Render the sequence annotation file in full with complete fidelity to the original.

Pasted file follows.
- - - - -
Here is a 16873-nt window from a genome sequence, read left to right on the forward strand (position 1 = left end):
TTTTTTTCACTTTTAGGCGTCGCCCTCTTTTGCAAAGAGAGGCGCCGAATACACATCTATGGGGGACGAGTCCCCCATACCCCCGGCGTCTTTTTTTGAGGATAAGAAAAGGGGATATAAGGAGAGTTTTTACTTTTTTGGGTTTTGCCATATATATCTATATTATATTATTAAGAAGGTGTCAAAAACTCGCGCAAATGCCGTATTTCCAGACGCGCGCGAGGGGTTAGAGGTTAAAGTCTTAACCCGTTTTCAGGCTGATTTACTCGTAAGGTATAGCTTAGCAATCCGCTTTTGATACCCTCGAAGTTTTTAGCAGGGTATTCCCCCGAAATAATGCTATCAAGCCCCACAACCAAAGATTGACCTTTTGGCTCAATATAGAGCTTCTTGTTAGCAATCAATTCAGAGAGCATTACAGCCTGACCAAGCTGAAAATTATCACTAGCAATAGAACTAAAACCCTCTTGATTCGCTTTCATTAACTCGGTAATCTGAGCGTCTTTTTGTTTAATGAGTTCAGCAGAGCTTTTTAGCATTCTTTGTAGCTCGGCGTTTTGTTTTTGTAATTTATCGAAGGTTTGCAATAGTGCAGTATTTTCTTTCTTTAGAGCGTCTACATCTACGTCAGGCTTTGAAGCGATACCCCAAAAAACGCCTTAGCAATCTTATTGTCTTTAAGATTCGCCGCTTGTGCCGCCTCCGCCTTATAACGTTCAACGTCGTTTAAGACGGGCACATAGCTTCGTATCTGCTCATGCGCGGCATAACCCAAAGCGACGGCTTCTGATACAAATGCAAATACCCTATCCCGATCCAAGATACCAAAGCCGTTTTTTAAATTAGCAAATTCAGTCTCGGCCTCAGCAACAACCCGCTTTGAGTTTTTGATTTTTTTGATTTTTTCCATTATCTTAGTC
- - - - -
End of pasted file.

Here is a 16873-nt window from a genome sequence, read left to right on the forward strand (position 1 = left end):
TTTTTTTCACTTTTAGGCGTCGCCCTCTTTTGCAAAGAGAGGCGCCGAATACACATCTATGGGGGACGAGTCCCCCATACCCCCGGCGTCTTTTTTTGAGGATAAGAAAAGGGGATATAAGGAGAGTTTTTACTTTTTTGGGTTTTGCCATATATATCTATATTATATTATTAAGAAGGTGTCAAAAACTCGCGCAAATGCCGTATTTCCAGACGCGCGCGAGGGGTTAGAGGTTAAAGTCTTAACCCGTTTTCAGGCTGATTTACTCGTAAGGTATAGCTTAGCAATCCGCTTTTGATACCCTCGAAGTTTTTAGCAGGGTATTCCCCCGAAATAATGCTATCAAGCCCCACAACCAAAGATTGACCTTTTGGCTCAATATAGAGCTTCTTGTTAGCAATCAATTCAGAGAGCATTACAGCCTGACCAAGCTGAAAATTATCACTAGCAATAGAACTAAAACCCTCTTGATTCGCTTTCATTAACTCGGTAATCTGAGCGTCTTTTTGTTTAATGAGTTCAGCAGAGCTTTTTAGCATTCTTTGTAGCTCGGCGTTTTGTTTTTGTAATTTATCGAAGGTTTGCAATAGTGCAGTATTTTCTTTCTTTAGAGCGTCTACATCTACGTCAGGCTTTGAAGCGATACCCCAAAAAACGCCTTAGCAATCTTATTGTCTTTAAGATTCGCCGCTTGTGCCGCCTCCGCCTTATAACGTTCAACGTCGTTTAAGACGGGCACATAGCTTCGTATCTGCTCATGCGCGGCATAACCCAAAGCGACGGCTTCTGATACAAATGCAAATACCCTATCCCGATCCAAGATACCAAAGCCGTTTTTTAAATTAGCAAATTCAGTCTCGGCCTCAGCAACAACCCGCTTTGAGTTTTTGATTTTTTTGATTTTTTCCATTATCTTAGTC